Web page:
Sam Peacock unveils his new collection and draws inspiration from the myth and legend of the Sussex Peninsula

Sam Peacock is an artist we’ve followed for a while here on Inspiring City.  We interviewed him once at his home in South West London where in his garage he has a makeshift forge which he uses to burn the colours and patterns he needs in order to create his abstract landscapes.

That trip ended up with me and my father (visiting from the glorious north) drunk in the gutter as Sam proceeded to take us to his local at 12 in the afternoon.  It was a pretty good day though to be fair and we got some good insight into the working methods of this earthy painter.

Windmill Hill 1 Sam Peacock
Windmill Hill by Sam Peacock

Sam’s previous series of works Ironsea and Fractured have gained him a reputation as an artist with something to say.  Fractured in particular, a visual rally against fracking, gained the attention of the great and the good from across the environmental spectrum. His works in that series were abstract landscape creations of areas which had been earmarked for fracking to take place.

Now, his latest series ‘Province‘ follows a similar theme in that it is inspired very much by place. For some time he says “I have been interested to explore myth and legend associated with forgotten places and roads along the Sussex peninsula.  I had become interested in creating art built solely with ideas surrounding how different cultures have combined over the centuries and how different ideas have shaped the landscape we now live in.”

coodenbeach Sam Peacock
Cooden Beach by Sam Peacock

Each piece in the new collection is named after a place, somewhere Sam had visited whilst ultimately on the way to somewhere else.  An historic landscape, Sam explains, “I wanted to recognise the landscape as it may have been when various people have settled there… I try and visit each place and explore the landscape and local myth and heritage, then given an artistic representation for each piece I produce.”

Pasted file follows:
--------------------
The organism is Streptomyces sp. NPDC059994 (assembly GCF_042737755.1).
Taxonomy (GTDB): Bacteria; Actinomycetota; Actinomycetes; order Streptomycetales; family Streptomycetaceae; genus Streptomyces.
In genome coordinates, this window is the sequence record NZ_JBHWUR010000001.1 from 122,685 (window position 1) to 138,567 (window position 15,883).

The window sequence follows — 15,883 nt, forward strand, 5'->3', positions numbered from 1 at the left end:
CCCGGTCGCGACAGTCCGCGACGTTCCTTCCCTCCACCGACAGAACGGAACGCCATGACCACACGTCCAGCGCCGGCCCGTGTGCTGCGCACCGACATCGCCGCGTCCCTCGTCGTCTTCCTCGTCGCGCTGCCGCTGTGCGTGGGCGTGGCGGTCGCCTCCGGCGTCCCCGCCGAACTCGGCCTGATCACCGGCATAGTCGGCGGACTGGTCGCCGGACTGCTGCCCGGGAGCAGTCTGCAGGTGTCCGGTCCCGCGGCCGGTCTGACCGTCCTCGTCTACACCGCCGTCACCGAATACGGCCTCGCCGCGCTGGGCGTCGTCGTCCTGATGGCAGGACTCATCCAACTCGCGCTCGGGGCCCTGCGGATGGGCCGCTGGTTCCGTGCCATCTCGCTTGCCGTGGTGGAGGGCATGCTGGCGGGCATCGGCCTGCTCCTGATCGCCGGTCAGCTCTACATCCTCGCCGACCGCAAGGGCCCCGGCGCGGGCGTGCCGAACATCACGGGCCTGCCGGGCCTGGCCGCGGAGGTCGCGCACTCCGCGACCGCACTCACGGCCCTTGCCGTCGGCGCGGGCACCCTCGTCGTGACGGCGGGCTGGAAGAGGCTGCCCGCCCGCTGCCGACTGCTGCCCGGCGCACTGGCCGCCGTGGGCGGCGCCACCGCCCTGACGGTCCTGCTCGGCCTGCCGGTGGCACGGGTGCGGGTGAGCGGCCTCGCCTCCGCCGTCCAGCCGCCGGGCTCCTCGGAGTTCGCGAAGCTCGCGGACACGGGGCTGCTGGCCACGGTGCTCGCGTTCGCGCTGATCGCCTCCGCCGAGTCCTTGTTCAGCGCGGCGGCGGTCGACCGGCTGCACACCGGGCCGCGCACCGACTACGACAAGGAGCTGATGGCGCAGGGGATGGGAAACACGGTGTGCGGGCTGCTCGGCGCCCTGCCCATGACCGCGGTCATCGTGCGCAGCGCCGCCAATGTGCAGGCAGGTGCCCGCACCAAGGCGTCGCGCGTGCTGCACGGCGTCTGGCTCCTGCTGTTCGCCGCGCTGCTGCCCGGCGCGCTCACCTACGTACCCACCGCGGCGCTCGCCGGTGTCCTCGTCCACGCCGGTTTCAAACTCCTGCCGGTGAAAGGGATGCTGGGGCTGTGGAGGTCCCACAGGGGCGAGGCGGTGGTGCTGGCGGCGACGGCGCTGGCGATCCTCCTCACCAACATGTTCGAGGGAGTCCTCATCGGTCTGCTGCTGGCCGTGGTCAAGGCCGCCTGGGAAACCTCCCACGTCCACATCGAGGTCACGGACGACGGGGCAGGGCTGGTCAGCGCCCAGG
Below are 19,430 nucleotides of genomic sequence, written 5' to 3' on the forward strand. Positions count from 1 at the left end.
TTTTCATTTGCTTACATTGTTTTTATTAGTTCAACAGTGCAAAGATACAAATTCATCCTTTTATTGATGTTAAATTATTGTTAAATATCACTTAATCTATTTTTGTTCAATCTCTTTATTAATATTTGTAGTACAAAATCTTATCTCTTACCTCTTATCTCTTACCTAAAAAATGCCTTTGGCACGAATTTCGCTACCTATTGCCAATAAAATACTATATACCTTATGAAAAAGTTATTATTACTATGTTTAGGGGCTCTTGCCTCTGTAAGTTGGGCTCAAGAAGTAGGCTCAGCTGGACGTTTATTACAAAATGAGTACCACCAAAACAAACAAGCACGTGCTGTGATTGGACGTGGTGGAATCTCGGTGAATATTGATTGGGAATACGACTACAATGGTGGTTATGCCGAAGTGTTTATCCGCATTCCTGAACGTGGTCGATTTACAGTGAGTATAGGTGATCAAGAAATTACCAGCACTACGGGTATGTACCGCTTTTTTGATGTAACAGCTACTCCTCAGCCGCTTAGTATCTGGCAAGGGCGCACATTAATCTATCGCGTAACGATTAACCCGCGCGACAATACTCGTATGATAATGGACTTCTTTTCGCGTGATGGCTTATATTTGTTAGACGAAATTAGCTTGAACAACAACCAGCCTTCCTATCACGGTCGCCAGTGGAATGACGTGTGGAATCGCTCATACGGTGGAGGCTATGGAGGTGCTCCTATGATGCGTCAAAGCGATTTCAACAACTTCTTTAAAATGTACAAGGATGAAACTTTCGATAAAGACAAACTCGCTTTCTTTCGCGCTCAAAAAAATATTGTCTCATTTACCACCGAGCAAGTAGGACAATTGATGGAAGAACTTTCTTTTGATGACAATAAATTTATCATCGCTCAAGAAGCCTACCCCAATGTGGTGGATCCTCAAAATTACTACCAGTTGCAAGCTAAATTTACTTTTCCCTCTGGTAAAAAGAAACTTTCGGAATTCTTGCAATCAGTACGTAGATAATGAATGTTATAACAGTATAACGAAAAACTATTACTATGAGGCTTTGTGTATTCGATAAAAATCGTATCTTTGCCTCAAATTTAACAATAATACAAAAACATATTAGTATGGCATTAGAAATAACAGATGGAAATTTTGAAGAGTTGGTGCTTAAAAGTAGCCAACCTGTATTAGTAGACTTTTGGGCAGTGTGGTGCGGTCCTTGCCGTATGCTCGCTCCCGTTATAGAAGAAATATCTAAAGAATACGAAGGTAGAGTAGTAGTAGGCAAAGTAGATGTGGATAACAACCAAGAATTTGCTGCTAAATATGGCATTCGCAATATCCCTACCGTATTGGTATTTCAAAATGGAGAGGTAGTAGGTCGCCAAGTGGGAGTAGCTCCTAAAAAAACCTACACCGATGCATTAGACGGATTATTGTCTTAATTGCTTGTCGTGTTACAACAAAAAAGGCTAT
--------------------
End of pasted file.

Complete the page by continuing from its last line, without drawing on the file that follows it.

Sam’s work is shaped by fire, he burns and bashes raw materials onto sheet metal in order to create a blend of colour and shapes.  “Fire is the lifeblood behind the work” he tells me, “it give the work its soul and its spirit.  It shapes the colours I apply and makes each piece individual.”

Sam Peacock Henleys Down
Henleys Down by Sam Peacock

Each colour has meaning too, the yellows in the series inspired by fields of corn and the harvest.  The blues and greens inspired by how the weather changes the natural landscape.  The sanded areas inspired by the shards of natural light blazing into a forest. The red is he says centered around the idea of being a “living beast opposed to change”. Drawing on contemporary fiction to illustrate his point, Richard Adams he says has this idea in Watership Down, “that the diggers turn up and destroy the warren, the earth turns to red with the bloodletting happening.”

Province is the new series of work by Sam Peacock and will be available via the Curious Duke Gallery.  Sam Peacock was interviewed by Sinead Loftus over email on 4 February 2016.  Click on the link to read an interview and feature on Sam Peacock prior to his Fractured show .

sam peacock
Sam Peacock in his studio




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